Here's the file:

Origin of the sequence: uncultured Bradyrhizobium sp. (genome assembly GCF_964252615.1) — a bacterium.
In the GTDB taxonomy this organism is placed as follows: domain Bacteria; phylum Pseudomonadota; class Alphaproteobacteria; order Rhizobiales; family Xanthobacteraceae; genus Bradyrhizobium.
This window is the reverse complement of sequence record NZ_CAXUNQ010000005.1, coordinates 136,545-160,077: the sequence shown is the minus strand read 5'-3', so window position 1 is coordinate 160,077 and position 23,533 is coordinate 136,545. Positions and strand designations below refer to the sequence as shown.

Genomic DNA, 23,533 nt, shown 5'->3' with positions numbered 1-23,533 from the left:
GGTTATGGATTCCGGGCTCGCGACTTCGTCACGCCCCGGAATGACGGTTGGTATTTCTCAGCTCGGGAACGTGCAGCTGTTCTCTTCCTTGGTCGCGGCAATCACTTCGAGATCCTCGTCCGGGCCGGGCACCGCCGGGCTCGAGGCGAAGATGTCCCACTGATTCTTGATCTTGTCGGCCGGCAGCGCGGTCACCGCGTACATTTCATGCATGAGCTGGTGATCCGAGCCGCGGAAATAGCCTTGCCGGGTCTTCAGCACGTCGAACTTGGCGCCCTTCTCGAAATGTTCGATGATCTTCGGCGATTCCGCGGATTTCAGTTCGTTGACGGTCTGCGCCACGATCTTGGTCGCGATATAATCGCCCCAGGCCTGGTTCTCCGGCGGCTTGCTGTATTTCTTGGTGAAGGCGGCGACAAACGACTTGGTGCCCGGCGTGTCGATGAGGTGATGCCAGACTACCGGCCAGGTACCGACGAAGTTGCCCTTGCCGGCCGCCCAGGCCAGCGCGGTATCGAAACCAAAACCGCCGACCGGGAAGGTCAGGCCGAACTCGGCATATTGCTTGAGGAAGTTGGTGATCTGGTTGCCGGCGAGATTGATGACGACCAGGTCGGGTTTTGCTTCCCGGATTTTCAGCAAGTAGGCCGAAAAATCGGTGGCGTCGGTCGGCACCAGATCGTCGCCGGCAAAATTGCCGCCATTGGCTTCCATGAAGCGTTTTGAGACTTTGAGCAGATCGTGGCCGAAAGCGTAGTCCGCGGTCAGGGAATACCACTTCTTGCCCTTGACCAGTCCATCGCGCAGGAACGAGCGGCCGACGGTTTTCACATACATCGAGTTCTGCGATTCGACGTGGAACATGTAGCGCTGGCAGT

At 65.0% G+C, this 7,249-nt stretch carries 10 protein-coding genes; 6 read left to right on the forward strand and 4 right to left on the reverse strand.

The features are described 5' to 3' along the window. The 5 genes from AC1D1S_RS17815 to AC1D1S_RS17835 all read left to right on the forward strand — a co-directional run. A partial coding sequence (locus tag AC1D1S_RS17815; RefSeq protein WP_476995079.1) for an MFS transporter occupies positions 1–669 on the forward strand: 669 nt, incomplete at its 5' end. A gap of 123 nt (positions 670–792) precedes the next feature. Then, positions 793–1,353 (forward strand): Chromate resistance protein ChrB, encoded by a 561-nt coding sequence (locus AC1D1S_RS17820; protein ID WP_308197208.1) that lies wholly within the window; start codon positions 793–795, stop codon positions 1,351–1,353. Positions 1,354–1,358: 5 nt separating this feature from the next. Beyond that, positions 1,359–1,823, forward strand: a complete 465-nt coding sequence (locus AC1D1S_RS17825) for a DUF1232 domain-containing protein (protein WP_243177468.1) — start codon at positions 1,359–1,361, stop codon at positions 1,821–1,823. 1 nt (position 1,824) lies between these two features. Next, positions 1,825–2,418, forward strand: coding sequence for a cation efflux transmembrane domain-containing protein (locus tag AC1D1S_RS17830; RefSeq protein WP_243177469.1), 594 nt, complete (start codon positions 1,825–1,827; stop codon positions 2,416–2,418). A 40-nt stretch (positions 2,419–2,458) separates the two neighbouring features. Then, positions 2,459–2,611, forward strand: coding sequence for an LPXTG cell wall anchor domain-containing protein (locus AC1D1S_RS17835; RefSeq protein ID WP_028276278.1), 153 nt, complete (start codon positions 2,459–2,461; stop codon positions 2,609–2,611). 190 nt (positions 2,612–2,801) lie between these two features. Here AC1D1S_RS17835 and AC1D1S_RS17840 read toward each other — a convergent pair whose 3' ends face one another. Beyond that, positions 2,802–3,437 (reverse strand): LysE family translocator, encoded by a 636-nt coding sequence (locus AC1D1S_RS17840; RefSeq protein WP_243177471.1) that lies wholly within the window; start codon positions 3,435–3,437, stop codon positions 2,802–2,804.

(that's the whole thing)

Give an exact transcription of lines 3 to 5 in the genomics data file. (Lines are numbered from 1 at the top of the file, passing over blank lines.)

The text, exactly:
This window is the reverse complement of sequence record NZ_CAXUNQ010000005.1, coordinates 136,545-160,077: the sequence shown is the minus strand read 5'-3', so window position 1 is coordinate 160,077 and position 23,533 is coordinate 136,545. Positions and strand designations below refer to the sequence as shown.

Genomic DNA, 23,533 nt, shown 5'->3' with positions numbered 1-23,533 from the left:
GGTTATGGATTCCGGGCTCGCGACTTCGTCACGCCCCGGAATGACGGTTGGTATTTCTCAGCTCGGGAACGTGCAGCTGTTCTCTTCCTTGGTCGCGGCAATCACTTCGAGATCCTCGTCCGGGCCGGGCACCGCCGGGCTCGAGGCGAAGATGTCCCACTGATTCTTGATCTTGTCGGCCGGCAGCGCGGTCACCGCGTACATTTCATGCATGAGCTGGTGATCCGAGCCGCGGAAATAGCCTTGCCGGGTCTTCAGCACGTCGAACTTGGCGCCCTTCTCGAAATGTTCGATGATCTTCGGCGATTCCGCGGATTTCAGTTCGTTGACGGTCTGCGCCACGATCTTGGTCGCGATATAATCGCCCCAGGCCTGGTTCTCCGGCGGCTTGCTGTATTTCTTGGTGAAGGCGGCGACAAACGACTTGGTGCCCGGCGTGTCGATGAGGTGATGCCAGACTACCGGCCAGGTACCGACGAAGTTGCCCTTGCCGGCCGCCCAGGCCAGCGCGGTATCGAAACCAAAACCGCCGACCGGGAAGGTCAGGCCGAACTCGGCATATTGCTTGAGGAAGTTGGTGATCTGGTTGCCGGCGAGATTGATGACGACCAGGTCGGGTTTTGCTTCCCGGATTTTCAGCAAGTAGGCCGAAAAATCGGTGGCGTCGGTCGGCACCAGATCGTCGCCGGCAAAATTGCCGCCATTGGCTTCCATGAAGCGTTTTGAGACTTTGAGCAGATCGTGGCCGAAAGCGTAGTCCGCGGTCAGGGAATACCACTTCTTGCCCTTGACCAGTCCATCGCGCAGGAACGAGCGGCCGACGGTTTTCACATACATCGAGTTCTGCGATTCGACGTGGAACATGTAGCGCTGGCAGT